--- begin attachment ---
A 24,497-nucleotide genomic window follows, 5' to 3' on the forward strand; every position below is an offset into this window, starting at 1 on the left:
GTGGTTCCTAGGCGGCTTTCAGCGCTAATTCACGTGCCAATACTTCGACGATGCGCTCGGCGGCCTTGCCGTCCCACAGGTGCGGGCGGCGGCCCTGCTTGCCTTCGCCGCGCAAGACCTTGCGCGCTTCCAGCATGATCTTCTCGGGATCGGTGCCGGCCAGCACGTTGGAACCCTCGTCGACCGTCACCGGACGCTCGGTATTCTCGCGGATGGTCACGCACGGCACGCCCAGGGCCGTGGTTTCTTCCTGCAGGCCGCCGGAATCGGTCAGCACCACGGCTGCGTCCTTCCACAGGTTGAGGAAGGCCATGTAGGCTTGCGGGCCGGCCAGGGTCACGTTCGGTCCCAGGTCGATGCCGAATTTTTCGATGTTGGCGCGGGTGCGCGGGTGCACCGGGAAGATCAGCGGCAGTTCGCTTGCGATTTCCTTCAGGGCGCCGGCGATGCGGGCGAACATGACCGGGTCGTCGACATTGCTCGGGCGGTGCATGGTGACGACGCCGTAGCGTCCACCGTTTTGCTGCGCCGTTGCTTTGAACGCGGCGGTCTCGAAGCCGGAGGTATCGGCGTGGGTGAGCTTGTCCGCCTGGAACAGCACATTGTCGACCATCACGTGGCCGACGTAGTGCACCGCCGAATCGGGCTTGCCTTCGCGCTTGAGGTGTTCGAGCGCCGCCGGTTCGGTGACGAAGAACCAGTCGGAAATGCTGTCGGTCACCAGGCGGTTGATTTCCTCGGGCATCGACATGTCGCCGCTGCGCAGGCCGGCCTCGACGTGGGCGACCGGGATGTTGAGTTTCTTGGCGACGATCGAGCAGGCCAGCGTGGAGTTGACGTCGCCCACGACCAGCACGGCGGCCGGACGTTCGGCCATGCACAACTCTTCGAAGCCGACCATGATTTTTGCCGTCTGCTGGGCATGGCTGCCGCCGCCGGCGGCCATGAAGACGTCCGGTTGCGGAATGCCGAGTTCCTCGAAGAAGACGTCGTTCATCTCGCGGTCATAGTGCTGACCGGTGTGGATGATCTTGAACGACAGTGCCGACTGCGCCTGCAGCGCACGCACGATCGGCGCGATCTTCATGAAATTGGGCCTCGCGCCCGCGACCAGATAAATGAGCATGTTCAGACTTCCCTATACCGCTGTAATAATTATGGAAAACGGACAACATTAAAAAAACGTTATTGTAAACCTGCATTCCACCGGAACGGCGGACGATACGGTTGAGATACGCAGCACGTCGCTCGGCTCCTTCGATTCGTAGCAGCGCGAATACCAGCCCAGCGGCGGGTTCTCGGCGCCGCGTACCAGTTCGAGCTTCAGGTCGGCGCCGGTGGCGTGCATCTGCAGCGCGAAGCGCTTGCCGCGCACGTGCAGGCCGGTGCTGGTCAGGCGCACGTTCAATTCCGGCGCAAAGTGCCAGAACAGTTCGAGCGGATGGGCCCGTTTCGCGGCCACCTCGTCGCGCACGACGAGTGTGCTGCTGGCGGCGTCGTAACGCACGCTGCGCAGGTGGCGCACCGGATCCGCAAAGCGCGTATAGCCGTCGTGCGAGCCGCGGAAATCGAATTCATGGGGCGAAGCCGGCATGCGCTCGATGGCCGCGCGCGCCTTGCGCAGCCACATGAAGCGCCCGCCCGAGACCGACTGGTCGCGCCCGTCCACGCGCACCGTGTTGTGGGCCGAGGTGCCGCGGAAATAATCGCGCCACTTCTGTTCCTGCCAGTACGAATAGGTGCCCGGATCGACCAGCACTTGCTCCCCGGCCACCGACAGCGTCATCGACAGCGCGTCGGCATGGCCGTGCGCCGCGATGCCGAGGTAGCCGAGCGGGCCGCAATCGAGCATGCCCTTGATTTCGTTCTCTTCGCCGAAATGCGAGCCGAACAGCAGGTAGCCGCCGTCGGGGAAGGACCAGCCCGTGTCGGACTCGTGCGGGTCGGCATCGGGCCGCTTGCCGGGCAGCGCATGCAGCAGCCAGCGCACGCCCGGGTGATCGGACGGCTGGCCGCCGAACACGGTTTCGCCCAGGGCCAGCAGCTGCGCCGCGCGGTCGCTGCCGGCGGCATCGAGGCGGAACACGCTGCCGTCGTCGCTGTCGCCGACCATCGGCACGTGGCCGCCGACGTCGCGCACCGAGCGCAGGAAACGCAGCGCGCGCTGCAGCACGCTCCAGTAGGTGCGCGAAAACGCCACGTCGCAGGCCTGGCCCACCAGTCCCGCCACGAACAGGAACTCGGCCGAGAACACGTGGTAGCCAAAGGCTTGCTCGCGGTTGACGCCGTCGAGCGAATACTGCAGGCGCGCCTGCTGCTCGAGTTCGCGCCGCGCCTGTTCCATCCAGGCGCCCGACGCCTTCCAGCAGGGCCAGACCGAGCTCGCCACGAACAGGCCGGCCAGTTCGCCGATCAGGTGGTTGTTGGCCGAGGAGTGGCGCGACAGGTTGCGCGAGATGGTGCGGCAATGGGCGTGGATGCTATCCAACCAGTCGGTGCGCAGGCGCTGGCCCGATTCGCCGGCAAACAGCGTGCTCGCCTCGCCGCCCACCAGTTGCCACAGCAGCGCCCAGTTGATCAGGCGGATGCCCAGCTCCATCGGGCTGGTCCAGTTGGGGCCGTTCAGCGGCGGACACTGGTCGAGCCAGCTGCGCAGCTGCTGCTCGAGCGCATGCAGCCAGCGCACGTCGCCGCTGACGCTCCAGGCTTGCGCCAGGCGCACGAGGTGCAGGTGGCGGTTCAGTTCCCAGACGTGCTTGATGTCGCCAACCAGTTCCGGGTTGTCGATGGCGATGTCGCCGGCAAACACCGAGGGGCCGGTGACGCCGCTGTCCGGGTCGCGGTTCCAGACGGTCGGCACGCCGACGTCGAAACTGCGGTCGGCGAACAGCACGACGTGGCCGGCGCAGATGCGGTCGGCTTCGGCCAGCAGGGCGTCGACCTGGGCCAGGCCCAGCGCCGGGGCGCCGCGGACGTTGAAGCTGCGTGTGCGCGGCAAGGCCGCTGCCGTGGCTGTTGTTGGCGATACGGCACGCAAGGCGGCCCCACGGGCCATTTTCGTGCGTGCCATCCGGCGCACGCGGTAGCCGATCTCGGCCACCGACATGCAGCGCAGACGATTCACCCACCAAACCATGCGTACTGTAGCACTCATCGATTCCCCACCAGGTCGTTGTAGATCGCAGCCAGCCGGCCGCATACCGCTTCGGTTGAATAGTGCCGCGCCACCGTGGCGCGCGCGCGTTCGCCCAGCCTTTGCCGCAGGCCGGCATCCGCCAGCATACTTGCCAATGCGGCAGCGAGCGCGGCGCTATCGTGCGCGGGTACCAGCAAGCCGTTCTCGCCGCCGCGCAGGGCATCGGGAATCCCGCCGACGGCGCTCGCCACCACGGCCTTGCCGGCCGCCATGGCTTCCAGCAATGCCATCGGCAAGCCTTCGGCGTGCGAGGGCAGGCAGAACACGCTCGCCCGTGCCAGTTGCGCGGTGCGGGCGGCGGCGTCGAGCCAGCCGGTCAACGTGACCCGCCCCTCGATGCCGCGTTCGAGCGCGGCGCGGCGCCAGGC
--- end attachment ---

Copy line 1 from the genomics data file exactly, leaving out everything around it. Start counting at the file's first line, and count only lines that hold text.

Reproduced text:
A 24,497-nucleotide genomic window follows, 5' to 3' on the forward strand; every position below is an offset into this window, starting at 1 on the left: